Volkswagen — the world’s biggest automaker — announced a “strategic alliance” with India’s Tata Motors last month, while Japanese rivals Toyota and Suzuki plan to team up to develop new technologies in the country.

French brands Peugeot and Citroen are returning to India after a two-decade hiatus. Their parent company PSA announced a $107 million investment in January. Also entering the fray: electric vehicle giant Tesla.

Meanwhile, Shanghai-based SAIC Motor is aiming to become the first Chinese manufacturer to sell cars in India.

Kia is part of the Hyundai group, which is already India’s second biggest car maker with 20% of the market.

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Mormon scholars fight against Trump travel ban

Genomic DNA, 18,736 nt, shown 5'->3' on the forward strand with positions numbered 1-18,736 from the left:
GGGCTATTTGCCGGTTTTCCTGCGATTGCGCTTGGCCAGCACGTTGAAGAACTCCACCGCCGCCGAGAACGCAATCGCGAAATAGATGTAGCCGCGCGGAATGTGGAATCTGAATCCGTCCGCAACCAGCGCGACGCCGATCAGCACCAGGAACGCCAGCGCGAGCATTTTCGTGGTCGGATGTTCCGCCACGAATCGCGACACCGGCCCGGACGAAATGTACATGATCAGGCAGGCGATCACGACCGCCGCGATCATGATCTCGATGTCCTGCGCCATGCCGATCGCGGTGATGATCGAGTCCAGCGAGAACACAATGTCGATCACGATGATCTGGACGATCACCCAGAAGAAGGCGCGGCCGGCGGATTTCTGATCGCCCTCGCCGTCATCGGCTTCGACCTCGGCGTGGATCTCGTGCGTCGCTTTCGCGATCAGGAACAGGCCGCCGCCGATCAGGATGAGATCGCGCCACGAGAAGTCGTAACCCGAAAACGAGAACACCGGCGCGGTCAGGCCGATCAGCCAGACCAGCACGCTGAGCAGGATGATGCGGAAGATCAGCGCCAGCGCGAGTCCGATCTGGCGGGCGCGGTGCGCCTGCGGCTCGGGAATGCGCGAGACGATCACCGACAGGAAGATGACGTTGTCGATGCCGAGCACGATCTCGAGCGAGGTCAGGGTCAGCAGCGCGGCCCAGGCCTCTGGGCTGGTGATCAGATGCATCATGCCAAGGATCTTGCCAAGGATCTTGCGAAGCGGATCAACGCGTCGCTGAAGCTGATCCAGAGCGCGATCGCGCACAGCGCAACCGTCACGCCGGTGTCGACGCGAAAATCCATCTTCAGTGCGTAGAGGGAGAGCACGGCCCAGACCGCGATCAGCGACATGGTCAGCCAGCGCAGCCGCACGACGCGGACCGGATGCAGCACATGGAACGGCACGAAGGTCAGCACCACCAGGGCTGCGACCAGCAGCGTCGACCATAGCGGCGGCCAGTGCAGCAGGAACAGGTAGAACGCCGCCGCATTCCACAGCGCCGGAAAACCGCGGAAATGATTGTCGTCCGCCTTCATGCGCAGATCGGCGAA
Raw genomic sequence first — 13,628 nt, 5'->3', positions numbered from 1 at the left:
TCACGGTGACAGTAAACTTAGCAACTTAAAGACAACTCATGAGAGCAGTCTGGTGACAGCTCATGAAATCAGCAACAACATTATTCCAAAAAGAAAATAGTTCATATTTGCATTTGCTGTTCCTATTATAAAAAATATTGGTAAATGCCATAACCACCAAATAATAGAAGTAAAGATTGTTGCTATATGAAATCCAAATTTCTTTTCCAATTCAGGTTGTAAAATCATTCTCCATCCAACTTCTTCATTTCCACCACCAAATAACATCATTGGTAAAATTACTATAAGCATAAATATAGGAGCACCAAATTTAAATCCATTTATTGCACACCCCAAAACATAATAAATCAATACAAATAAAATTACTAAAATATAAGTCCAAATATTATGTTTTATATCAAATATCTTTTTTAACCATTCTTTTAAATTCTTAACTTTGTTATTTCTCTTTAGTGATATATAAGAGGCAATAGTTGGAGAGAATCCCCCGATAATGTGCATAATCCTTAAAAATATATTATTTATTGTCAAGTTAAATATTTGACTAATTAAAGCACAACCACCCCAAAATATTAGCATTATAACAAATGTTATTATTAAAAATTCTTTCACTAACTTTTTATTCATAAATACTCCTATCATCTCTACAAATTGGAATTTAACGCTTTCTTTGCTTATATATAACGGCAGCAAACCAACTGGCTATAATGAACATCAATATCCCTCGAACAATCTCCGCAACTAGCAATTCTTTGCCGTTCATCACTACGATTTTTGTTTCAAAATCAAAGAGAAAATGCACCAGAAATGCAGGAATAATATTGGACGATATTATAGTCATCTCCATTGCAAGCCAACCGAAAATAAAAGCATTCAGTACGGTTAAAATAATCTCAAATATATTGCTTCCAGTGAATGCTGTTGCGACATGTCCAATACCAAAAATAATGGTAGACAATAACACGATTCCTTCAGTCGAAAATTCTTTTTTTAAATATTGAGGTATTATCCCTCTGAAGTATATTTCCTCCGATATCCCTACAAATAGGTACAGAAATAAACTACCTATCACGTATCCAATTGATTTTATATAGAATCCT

A group of 19 scholars of Mormon history filed a brief in the Ninth Circuit Court of Appeals over President Donald Trump’s blocked travel ban, pointing out similarities between the treatment of Mormon immigrants in the 19th century and Muslim immigrants today.

“I was very concerned about the administration’s targeting of Muslims,” Nate Oman, a professor of law at the College of William & Mary and main author of the brief told CNN. Government targeting of Mormons in the 19th century was the closest historical parallel, he said, and “I thought it would be useful to look at that story and bring it to the court’s attention.

Mob violence drove early Mormons from their homes in Missouri and Illinois in the 1830s and 1840s, and for decades after, the federal government attempted to restrict Mormon voting rights and halt foreign Mormon converts from immigrating to the US.

“The Mormon experience illustrates the harms that result from the government targeting a particular religion,” the brief reads. “The federal government’s actions against Mormons occurred at a time when First Amendment jurisprudence was in its infancy and the law blessed government actions that today would be blatantly unconstitutional.”